Hit the Road is the auspicious debut feature from Iranian writer and director Panah Panahi. The film follows a family on a road trip, ostensibly a vacation, through the outskirts of Tehran and beyond. The vacation masks a mission, the motives of which are a mystery. The journey is guided by the cautious father, Khosro (Hasan Majuni), and validated by the heartbroken mother (Pantea Panahiha), while the car is driven by elder son Farid (Amin Simiar). They all work in paranoid secrecy to keep the purpose of the trip hidden from their younger son (Rayan Sarlak), whose exuberant innocence buoyantly sustains the journey. As they reach their destination and the ultimate toll of their circumstances becomes apparent, the reasons for their secrecy, caution, and heartbreak become all too clear. What Panahi presents is a portrait of a family in crisis, one that could destroy them at any minute. Yet they continue on with an irrepressible spirit.
Panahi’s work contains obvious influences from his father, Jafar Panahi, the legendary auteur and icon of Iranian New Wave cinema who is currently banned from filmmaking in Iran. [Iran’s House of Cinema has called for Jafar Panahi’s immediate release from prison. Panahi, 62, was arrested by Iranian authorities in Tehran on July 11, 2022, and is serving a six-year sentence for “propaganda against the regime.” If released, it is expected he will be slapped with a 20-year ban on making or writing films, traveling, and even speaking to the media (Panahi has made five films since the ban was announced). After starting a hunger strike, Panahi was released on bail on Friday, Feb. 3, 2023 —ED]. Jafar, along with Abbas Kiarostami, the departed master filmmaker, is known for featuring child protagonists, rural locales, and vehicles on the move, all for the purpose of crafting contemplative allegories about Iranian life. With Hit the Road, the junior Panahi uses similar techniques to fashion a tragicomedy that honors his father’s continuing legacy while introducing his own unique voice.
In interviews from Tehran last April, Panah Panahi credited his sister, Solmaz, for inspiring Hit the Road. Solmaz had performed in Jafar Panahi’s The Circle and was arrested by the state at one point. She eventually fled to Paris. “My father decided to let my sister leave the country because they would use her to threaten him,” her brother told the New York Times. He continued:
What I found more interesting than factually presenting contemporary Iran, is this journey of a family letting their child go. They’re sending their child to the unknown. Maybe death. But still, you let your child leave. That’s probably what allowed audiences of the world to relate to this film. It’s not about one group of people who have one specific problem in one point of the world; it’s something more common to our existence as human beings.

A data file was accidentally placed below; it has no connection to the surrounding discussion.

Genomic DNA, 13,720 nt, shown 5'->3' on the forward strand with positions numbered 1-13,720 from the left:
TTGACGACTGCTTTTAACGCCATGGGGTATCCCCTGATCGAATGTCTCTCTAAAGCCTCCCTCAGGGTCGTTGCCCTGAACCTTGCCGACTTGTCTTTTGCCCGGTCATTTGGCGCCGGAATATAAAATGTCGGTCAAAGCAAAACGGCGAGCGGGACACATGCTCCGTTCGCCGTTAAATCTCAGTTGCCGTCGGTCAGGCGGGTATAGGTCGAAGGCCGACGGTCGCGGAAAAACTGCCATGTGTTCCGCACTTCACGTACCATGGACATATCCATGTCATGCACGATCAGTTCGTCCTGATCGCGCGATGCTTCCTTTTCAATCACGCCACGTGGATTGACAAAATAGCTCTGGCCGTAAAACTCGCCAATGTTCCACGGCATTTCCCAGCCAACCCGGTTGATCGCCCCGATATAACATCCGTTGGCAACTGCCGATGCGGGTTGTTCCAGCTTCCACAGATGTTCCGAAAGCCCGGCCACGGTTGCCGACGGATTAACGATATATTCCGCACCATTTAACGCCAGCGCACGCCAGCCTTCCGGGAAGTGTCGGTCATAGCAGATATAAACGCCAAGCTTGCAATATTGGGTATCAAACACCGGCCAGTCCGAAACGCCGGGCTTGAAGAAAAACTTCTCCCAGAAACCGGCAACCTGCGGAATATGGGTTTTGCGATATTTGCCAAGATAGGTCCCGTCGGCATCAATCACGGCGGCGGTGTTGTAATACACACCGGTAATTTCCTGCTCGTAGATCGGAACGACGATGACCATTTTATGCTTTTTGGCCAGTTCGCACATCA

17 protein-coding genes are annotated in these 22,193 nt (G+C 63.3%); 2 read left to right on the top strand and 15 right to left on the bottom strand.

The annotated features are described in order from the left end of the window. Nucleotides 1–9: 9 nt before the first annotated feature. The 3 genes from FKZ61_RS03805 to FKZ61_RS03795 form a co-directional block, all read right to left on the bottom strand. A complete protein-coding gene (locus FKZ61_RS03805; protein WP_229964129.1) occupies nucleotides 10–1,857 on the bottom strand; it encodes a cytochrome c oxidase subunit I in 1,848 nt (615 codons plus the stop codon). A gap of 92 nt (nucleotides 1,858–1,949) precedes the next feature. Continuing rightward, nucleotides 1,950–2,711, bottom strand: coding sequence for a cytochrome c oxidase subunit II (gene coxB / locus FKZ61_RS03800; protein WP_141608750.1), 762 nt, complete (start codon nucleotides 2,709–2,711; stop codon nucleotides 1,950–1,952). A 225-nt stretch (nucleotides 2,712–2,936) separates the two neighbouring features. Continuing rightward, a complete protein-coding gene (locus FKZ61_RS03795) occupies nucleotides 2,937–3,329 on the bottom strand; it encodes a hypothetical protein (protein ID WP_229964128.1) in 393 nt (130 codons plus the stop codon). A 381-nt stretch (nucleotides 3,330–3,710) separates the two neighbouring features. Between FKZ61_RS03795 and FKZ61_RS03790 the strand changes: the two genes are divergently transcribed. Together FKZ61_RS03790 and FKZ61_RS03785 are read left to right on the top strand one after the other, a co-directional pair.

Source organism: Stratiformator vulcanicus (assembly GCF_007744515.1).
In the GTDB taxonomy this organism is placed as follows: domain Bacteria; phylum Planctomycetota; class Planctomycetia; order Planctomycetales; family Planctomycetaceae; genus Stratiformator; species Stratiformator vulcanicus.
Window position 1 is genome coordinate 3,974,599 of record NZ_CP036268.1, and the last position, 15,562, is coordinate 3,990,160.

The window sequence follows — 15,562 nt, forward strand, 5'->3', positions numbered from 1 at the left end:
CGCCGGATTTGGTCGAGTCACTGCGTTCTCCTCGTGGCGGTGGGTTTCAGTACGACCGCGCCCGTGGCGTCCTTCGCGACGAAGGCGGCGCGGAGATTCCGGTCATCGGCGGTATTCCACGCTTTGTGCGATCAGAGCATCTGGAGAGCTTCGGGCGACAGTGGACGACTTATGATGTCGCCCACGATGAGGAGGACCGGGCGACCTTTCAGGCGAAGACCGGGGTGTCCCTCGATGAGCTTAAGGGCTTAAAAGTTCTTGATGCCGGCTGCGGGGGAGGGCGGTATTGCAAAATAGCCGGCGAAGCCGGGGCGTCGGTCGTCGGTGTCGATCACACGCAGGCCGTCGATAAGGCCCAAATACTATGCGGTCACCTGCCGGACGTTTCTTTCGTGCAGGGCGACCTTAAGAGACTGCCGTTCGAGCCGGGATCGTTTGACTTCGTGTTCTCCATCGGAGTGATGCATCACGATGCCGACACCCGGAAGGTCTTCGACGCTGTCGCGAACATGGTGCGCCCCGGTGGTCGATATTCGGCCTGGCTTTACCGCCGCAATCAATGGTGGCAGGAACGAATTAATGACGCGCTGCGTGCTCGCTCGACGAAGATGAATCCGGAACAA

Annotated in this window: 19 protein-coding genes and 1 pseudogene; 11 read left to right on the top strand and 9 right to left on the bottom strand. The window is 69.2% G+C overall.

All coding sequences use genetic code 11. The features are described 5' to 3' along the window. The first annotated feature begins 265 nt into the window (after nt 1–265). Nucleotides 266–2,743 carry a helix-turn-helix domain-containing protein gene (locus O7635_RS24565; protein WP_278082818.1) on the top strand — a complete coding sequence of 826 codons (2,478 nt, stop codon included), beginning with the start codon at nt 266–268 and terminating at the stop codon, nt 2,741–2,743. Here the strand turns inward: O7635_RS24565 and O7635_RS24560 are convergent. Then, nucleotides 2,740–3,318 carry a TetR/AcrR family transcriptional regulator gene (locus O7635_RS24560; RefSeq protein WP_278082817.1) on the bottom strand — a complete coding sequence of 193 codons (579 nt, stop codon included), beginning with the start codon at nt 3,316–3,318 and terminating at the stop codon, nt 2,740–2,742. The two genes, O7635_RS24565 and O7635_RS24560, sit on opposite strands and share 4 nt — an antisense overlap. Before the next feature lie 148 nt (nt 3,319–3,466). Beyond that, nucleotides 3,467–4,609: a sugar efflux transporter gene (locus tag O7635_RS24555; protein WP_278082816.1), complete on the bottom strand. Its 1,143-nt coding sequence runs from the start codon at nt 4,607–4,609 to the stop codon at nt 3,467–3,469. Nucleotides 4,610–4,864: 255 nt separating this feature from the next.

Panahi’s use of magical realism is masterful and apparent from the opening shot of the younger son playing the piano on his father’s leg plaster cast in time with a mournful Schubert piece that serves as the film’s theme. Typically, the actors in the film are not aware of the musical score, which is intended as an emotional marker for the audience. Since the son is playing the score, it implies that he hears it, which dissolves the invisible wall. This form of fourth wall-breaking immediately shifts the audience from being figurative passengers who are along for the ride to active participants in the action, and more importantly, subject to the affections of a loving family — we’re at the mercy of their passions, and involved with them, accountable and vulnerable, just as are the characters.
The family bonds in Hit the Road perfectly capture the anguish and spirit of modern Iranian youth, who are endangered by their own journey, yet remain hopeful for a brighter future, fiercely devoted and defiant despite their frustration, helplessness, fear, and anger.
Iranian cinema contains a distinct genre of films shot entirely in cars, sometimes covertly, as a means to circumvent state intervention – from Kiarostami’s Taste of Cherry and Ten to the elder Panahi’s Taxi. These endeavors are symbolic, a reminder that in Iran the creation of cinema is itself often an act of rebellion. In a culture where creating films is dangerous, a filmmaker who avoids the law while creating a film about avoiding the law is inherently engaging in a symbolic act of resistance against the oppressive nature of the Islamic republic. Hit the Road is an extension of that lineage.
The exact reason for the family’s rush to the Turkish border remains unexplained, a reminder that the details matter less than the consequences: that Iranian families continue to bear the emotional burden of oppression and injustice. Through its subtextual, layered metaphors, Hit the Road transcends its unspoken subject matter. And the viewer, as both passenger and participant, is complicit in the journey.